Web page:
Sugar intakes have drastically increased over the past decade and obesity is soaring.
Not only this, lifestyle diseases associated with obesity, such as Type 2 Diabetes, heart disease and stroke are also increasingly common.
Sugar, either added to foods or drinks, or provided from simple carbohydrates found in white, refined or processed foods has many effects on the body and not only contributes to blood sugar highs and lows and therefore increased insulin production, but an increased intake is also linked to:
- An increase in damaging molecules in the body leading to oxidative stress (1)
- An increase in the storage of fat and weight gain
- Changes in hormonal control of appetite management (2)
- Increases insulin resistance (3)
- A reduction in immune function (4)
There is no doubt about it sugar is addictive. The more you have, the more you want.
So, what is the best way to cut sugar intake or quit sugar entirely?
Here are a few tips:
1. Go cold turkey
Opinions vary on this one but why wait?
Taking sugar out your diet will be difficult, particularly in the first 3-4 days.
Once you have overcome the initial hurdle and have got into the swing of things it will become easier.
Is weaning yourself off slowly meal by meal, or day by day, really just prolonging the agony?
2. Manage cravings
This is the key to success. If you aim to keep your blood sugar nice and even throughout the day you will find that sugar cravings will reduce or even disappear.
The best way to keep your blood sugar under control is to eat meals that include good protein.
Good proteins include lean poultry, oily fish, white fish, eggs, quinoa, lentils, beans, chickpeas, tofu, tempeh and nuts.
Ground almonds or protein powders can be added to breakfast or used to make a protein-rich smoothie.
A hardboiled egg, hummus or nut butter can be incorporated into snacks if they are required.
The mineral chromium plays an important role in blood sugar (5) and can assist in the first stages of sugar elimination.
Cinnamon has also shown benefit in regulating blood sugar (6) and cravings.
3. Be aware of hidden sugars
Processed and packaged foods are laden with hidden sugars.
These can be in surprising places like baked beans, ketchup, cooking sauces, salad dressings, soups and yoghurts.
Reading labels is a must, in an ideal world cook everything from scratch (if time allows!)
Alcohol is a simple sugar that has no nutritional value and not only drains the body of certain nutrients but causes havoc on blood sugar and is highly calorific.
Avoid it like the plague!
4. Don’t be tempted to reach for natural alternatives
Sugar comes in many forms and when talking about eliminating sugar you can be fooled into thinking we are only talking about table sugar.
The increase in natural alternatives to table sugar has made it easy to replace table sugar with seemingly healthy alternatives.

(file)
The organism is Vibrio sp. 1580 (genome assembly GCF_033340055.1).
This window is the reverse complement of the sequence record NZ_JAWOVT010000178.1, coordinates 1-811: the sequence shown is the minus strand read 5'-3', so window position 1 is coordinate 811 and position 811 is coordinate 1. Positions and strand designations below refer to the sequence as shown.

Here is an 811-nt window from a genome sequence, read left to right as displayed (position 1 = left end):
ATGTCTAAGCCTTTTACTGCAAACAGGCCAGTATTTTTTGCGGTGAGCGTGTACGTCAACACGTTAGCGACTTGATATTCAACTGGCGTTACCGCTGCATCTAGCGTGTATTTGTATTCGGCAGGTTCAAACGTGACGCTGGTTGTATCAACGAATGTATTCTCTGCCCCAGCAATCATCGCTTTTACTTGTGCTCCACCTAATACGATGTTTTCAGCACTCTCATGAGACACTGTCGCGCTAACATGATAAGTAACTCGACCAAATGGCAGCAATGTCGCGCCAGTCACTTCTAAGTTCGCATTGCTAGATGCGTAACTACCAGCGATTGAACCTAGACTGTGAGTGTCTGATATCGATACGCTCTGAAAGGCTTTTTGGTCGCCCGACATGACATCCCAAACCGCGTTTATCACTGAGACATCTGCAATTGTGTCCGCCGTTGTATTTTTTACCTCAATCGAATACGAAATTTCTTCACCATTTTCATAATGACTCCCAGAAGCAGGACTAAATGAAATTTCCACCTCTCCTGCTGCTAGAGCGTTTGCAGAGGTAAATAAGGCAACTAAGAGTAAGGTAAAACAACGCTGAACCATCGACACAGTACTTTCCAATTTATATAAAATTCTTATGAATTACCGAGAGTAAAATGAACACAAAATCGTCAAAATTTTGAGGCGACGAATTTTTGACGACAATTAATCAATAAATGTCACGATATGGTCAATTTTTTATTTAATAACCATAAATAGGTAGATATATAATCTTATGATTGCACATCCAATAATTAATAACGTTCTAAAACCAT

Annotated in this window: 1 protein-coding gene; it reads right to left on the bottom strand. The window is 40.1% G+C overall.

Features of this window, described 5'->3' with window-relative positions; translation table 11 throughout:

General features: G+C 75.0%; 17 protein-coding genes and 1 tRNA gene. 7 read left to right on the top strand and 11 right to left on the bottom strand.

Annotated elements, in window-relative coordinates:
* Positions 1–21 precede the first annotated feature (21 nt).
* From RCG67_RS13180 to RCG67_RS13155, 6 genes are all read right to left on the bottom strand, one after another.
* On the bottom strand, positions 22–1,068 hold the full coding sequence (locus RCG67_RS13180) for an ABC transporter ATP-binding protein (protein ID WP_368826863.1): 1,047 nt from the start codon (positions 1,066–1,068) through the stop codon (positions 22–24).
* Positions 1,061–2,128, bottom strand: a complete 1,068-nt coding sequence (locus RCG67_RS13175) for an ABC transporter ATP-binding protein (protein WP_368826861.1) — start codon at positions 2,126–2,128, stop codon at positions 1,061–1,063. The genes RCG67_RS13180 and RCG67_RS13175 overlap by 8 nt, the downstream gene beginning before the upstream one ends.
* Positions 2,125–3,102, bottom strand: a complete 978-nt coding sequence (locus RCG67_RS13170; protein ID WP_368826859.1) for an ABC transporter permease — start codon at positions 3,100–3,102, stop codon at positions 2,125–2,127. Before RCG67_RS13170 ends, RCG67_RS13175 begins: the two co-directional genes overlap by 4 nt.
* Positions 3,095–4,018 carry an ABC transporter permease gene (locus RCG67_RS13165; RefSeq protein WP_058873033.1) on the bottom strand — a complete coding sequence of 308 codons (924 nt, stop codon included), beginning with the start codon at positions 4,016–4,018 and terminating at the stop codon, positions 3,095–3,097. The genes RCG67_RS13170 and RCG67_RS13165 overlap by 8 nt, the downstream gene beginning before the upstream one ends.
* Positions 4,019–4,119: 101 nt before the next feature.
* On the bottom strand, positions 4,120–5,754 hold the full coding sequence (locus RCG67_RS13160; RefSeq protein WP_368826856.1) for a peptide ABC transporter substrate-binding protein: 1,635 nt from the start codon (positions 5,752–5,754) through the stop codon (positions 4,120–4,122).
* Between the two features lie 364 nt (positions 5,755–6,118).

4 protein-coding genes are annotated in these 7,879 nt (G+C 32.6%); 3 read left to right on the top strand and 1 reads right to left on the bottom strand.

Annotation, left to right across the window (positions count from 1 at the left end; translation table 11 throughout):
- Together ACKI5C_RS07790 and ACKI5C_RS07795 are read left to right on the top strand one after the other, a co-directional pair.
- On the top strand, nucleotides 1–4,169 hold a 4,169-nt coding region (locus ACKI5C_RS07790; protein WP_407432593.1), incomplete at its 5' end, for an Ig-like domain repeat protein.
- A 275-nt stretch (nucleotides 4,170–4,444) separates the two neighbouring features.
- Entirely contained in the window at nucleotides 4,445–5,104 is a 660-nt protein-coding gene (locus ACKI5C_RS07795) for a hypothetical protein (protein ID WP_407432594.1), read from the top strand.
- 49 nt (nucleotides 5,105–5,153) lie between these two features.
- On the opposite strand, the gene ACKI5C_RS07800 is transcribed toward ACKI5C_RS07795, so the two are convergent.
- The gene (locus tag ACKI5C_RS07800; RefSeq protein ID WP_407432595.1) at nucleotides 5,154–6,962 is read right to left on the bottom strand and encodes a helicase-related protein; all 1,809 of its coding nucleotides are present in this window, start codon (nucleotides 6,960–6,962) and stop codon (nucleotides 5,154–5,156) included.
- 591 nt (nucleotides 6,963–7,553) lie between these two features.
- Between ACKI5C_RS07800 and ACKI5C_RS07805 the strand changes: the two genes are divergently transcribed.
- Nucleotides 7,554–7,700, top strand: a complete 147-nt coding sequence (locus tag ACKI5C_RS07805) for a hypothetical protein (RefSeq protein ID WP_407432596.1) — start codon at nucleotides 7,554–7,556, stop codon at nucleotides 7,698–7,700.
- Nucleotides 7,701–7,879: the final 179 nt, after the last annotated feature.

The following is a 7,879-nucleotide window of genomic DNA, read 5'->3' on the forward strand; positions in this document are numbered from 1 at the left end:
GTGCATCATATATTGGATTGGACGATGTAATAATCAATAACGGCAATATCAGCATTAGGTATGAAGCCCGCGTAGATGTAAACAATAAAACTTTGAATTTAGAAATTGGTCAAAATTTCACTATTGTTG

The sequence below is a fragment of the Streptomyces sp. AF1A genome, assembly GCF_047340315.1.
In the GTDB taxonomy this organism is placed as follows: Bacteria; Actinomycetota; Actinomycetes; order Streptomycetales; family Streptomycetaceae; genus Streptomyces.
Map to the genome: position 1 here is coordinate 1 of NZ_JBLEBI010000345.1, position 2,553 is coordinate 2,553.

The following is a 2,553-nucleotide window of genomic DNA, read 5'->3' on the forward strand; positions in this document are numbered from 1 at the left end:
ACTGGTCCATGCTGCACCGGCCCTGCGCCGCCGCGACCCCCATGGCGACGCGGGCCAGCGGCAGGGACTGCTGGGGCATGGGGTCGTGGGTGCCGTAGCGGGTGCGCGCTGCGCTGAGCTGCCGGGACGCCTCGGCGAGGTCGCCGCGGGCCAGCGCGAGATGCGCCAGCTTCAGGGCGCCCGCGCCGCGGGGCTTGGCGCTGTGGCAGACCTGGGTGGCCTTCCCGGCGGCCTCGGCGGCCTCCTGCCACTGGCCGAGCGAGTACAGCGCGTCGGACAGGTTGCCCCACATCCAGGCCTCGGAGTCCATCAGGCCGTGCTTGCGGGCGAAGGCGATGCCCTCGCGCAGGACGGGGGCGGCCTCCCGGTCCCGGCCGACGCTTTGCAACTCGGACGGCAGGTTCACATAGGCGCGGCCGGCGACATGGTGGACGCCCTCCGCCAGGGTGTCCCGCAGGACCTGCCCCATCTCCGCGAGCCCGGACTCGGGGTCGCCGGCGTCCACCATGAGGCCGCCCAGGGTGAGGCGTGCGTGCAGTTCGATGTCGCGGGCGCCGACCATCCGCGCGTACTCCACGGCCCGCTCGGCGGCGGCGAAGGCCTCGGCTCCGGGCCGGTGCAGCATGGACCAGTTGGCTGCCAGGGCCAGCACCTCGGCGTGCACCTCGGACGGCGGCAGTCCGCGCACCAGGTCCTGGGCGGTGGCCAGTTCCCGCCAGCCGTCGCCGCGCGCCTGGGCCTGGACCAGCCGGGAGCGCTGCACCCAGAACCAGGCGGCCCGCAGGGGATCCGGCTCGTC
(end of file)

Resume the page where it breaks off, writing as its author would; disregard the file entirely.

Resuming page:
These include brown rice syrup, maple syrup, honey, agave syrup, coconut blossom nectar (coconut palm sugar), molasses and barley malt.
Although these may bring a small amount of extra nutrients they still impact blood sugar.
Fructose is a type of simple sugar that is found within fruits and can be high in some natural sugar replacements.
As an example, honey is around 50% fructose, coconut palm sugar has around 38- 45% fructose and agave nectar contain a staggering 85% fructose.
So why is fructose so bad?
Rather than being used by cells for energy fructose is processed by the liver, this can lead to an increase in triglyceride production and a diet high in fructose has been linked to an increased risk of diabetes, heart disease and obesity (7).
One question often asked is” what about fruit?”
Yes, fruit contains fructose but this is at far lower levels than in some of the natural sugar alternatives.
Fruit should make up part of a healthy diet and the berries, dark fruits, kiwi and citrus fruits tend to have lower fructose and more beneficial nutrients.
Eating more vegetables than fruit will also keep fructose lower.
Xylitol, erythritol and stevia are all alternatives that have very little or no effect on blood sugar and are fructose free.
Although these seem like suitable replacements for sugar they will still feed sweet cravings and are best kept to a minimum.
5. Be prepared
Skipping meals or snacks or not having a good protein intake throughout the day can create the need for food NOW.
Be prepared and plan ahead. Have a meal plan for the week and prepare lunches and snacks the night before.
Always keep some nuts handy to snack on if you feel hungry and never go shopping on an empty stomach – this is when you are at your weakest and may decide to “treat” yourself.
Once you get used to planning ahead and choosing the right foods it will become second nature.
All your planning and hard work will pay off in the end.
Having some good recipes also helps.
Did you find this article useful?
We are dedicated to providing insightful information on key aspects of health - all orientated towards the Personalised Health approach.
By: Kelly Rose, DipION FdSc VN
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